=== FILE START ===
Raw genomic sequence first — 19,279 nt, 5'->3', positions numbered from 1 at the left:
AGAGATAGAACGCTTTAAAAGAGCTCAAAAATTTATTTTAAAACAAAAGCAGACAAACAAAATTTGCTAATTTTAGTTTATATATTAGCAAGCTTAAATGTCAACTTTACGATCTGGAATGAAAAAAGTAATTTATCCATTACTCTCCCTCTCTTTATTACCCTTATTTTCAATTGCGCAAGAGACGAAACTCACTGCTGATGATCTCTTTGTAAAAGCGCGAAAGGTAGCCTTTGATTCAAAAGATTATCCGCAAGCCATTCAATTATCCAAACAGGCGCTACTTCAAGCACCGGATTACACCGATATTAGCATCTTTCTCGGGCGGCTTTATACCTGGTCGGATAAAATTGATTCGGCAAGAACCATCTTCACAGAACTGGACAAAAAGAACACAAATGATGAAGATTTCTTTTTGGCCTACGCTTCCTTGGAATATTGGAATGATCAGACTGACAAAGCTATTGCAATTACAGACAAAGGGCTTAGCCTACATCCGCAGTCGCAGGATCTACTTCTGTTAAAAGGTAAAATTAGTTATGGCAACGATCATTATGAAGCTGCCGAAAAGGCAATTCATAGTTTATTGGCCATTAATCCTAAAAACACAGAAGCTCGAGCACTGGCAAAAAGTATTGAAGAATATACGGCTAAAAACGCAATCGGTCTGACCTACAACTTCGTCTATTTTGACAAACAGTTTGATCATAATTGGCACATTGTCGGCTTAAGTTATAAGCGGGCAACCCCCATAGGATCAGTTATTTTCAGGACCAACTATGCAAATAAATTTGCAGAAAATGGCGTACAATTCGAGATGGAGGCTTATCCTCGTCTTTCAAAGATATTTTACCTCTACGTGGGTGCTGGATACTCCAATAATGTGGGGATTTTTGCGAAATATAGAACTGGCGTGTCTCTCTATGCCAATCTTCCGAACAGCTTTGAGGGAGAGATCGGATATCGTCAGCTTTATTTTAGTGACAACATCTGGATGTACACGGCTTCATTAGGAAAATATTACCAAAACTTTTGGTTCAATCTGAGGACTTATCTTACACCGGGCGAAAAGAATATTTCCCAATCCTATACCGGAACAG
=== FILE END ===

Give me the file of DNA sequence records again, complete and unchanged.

Raw genomic sequence first — 19,279 nt, 5'->3', positions numbered from 1 at the left:
AGAGATAGAACGCTTTAAAAGAGCTCAAAAATTTATTTTAAAACAAAAGCAGACAAACAAAATTTGCTAATTTTAGTTTATATATTAGCAAGCTTAAATGTCAACTTTACGATCTGGAATGAAAAAAGTAATTTATCCATTACTCTCCCTCTCTTTATTACCCTTATTTTCAATTGCGCAAGAGACGAAACTCACTGCTGATGATCTCTTTGTAAAAGCGCGAAAGGTAGCCTTTGATTCAAAAGATTATCCGCAAGCCATTCAATTATCCAAACAGGCGCTACTTCAAGCACCGGATTACACCGATATTAGCATCTTTCTCGGGCGGCTTTATACCTGGTCGGATAAAATTGATTCGGCAAGAACCATCTTCACAGAACTGGACAAAAAGAACACAAATGATGAAGATTTCTTTTTGGCCTACGCTTCCTTGGAATATTGGAATGATCAGACTGACAAAGCTATTGCAATTACAGACAAAGGGCTTAGCCTACATCCGCAGTCGCAGGATCTACTTCTGTTAAAAGGTAAAATTAGTTATGGCAACGATCATTATGAAGCTGCCGAAAAGGCAATTCATAGTTTATTGGCCATTAATCCTAAAAACACAGAAGCTCGAGCACTGGCAAAAAGTATTGAAGAATATACGGCTAAAAACGCAATCGGTCTGACCTACAACTTCGTCTATTTTGACAAACAGTTTGATCATAATTGGCACATTGTCGGCTTAAGTTATAAGCGGGCAACCCCCATAGGATCAGTTATTTTCAGGACCAACTATGCAAATAAATTTGCAGAAAATGGCGTACAATTCGAGATGGAGGCTTATCCTCGTCTTTCAAAGATATTTTACCTCTACGTGGGTGCTGGATACTCCAATAATGTGGGGATTTTTGCGAAATATAGAACTGGCGTGTCTCTCTATGCCAATCTTCCGAACAGCTTTGAGGGAGAGATCGGATATCGTCAGCTTTATTTTAGTGACAACATCTGGATGTACACGGCTTCATTAGGAAAATATTACCAAAACTTTTGGTTCAATCTGAGGACTTATCTTACACCGGGCGAAAAGAATATTTCCCAATCCTATACCGGAACAG